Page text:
Mid Michigan Pug Club is a 501(c)(3) Non Profit Corporation

Mid Michigan Pug Club was formed in 1978. The club is affiliated with the Pug Dog Club of America. As pugs have become popular, and as more and more dogs are surrendered; the club's primary focus has shifted to rescue. The pugs surrendered to us are cared for in a foster home, examined by a veterinarian, and placed in a permanent home. An adoption fee of up to $400 is charged depending on the age and continuing medical needs of the pug.

The Mid Michigan Pug Club publishes a newsletter three or four times a year. Announcements, information on pugs ready for adoption, successful adoption stories, and articles on pug related health issues are usually included.

A picnic for pugs and their families ~PUGNIC~ is sponsored once a year in June at Fitzgerald Park in Grand Ledge. Activities include pug games, pot luck lunch, pug related item sale, a 50/50 raffle, pugs meeting pugs, and pug people meeting other pug people. It is always wiggles and waggles of fun!

MMPC Mission

The Mid Michigan Pug Club is dedicated to the betterment of the Pug Dog Breed by providing a friendly meeting place to communicate with pug owners, by gaining education about the breeding, care and training of companion and show pugs, by educating the public on the care and training of the pug breed, by supporting American Kennel Club events and by supporting the care, training and adoption of rescue pugs.


How to help

  • Become a member
  • Become a foster home
  • Donate via paypal or check
  • Transport pugs from pick up to foster home
  • Attend the pugnic in June
  • Adopt a Pug!!


as told by Tricia S

This is why rescue clubs exist.

"I met her at a humane society shelter. She was a stray. She instantly captured my heart. Her cage card read: "Pug female, 10 years old, severe allergy". I entered her kennel and sat on the floor with her. She had such a vibrant personality. She climbed onto my lap and was excited with joy from the attention. I looked her over and decided that despite her severe skin allergy, she would make a wonderful pet. She had a lot of life left in her. Her eyes were clear and bright, her teeth immaculately clean. She had obviously been taken care of for most of her life, but her skin allergy was severe. Her fur was very dry and brittle. I left her behind in her kennel determined to rescue her somehow. While promising her that I would be back for her, she cried as I walked out of her sight.

She had not yet been placed for adoption. The staff indicated she had to be temperment tested and examined by the shelter's vet. How ludicrous to think that any pug would fail a temperment test. I didn't want to leave her there without attempting to claim her. So I was told to call back on Monday to inquire about her. I knew this pug needed MMPC. She would get the medical care she needed and then a permanent retirement home she most deserved.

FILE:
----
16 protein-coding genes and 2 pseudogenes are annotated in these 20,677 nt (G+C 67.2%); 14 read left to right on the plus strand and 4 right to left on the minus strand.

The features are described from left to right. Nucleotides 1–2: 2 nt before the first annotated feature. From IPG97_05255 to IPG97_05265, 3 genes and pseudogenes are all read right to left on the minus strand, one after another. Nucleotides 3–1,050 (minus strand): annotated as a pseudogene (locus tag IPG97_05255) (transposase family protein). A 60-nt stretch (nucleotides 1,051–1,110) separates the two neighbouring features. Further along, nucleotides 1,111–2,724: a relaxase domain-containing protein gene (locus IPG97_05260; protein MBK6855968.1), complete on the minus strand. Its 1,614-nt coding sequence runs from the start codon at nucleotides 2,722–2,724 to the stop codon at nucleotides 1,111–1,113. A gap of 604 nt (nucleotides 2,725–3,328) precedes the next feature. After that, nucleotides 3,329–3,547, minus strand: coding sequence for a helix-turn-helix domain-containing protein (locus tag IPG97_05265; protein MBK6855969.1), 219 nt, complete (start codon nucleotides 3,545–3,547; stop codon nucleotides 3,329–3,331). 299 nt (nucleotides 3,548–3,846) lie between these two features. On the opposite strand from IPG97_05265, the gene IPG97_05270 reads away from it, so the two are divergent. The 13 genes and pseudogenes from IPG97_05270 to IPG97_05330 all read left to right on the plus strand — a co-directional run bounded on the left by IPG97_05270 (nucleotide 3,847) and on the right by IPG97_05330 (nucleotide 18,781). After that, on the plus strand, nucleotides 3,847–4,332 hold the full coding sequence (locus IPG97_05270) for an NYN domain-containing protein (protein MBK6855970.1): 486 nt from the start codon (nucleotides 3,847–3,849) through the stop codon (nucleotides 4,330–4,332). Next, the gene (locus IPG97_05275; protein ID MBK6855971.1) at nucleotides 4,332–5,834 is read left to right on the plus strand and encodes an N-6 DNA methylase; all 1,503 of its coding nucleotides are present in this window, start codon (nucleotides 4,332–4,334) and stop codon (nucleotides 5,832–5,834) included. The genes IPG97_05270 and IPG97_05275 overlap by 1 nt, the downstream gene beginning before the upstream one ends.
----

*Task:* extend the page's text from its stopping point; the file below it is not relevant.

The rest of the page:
However, the events that soon followed sealed her fate. The shelter refused to work with a "rescue" under any circumstances. They would release no further information on this pug, and eventually denied having a pug at their shelter! My fiance called to inquire about adopting the pug that he had heard about, but they denied ever having one.

I revisited the shelter on the following Thursday. I anxiously sought her out, but decided not to inquire about her with staff. I found a kennel volunteer and inquired about the "stray female pug". Apparently, she had to be "put down" because they found blood in her stool, (but did not test her for parvo). Despite all the efforts that were made to express interest in rescuing her, they still killed her.

I could go on and on about how enraged I am at how this "humane" shelter decided this pug's fate. But it will not bring her back. Although we could not save her, I will always remember her. Those brief moments that I held her in my arms and played with her, have turned into a lifelong memory that I will cherish always. I named her "Ally" (because of her allergies)." - Tricia S.

Mid Michigan Pug Club exists to help Pugs. We are not here to pass judgement on those who relinquish their pets to us. We first offer to help in any way we can to keep you and your friend together. If that cannot be done, we are here to help find your friend a new home. We do not euthanize Pugs unless they simply have no quality of life due to serious illness or injury. One of the reasons MMPC exists is to rescue pugs from unwarranted euthanizations.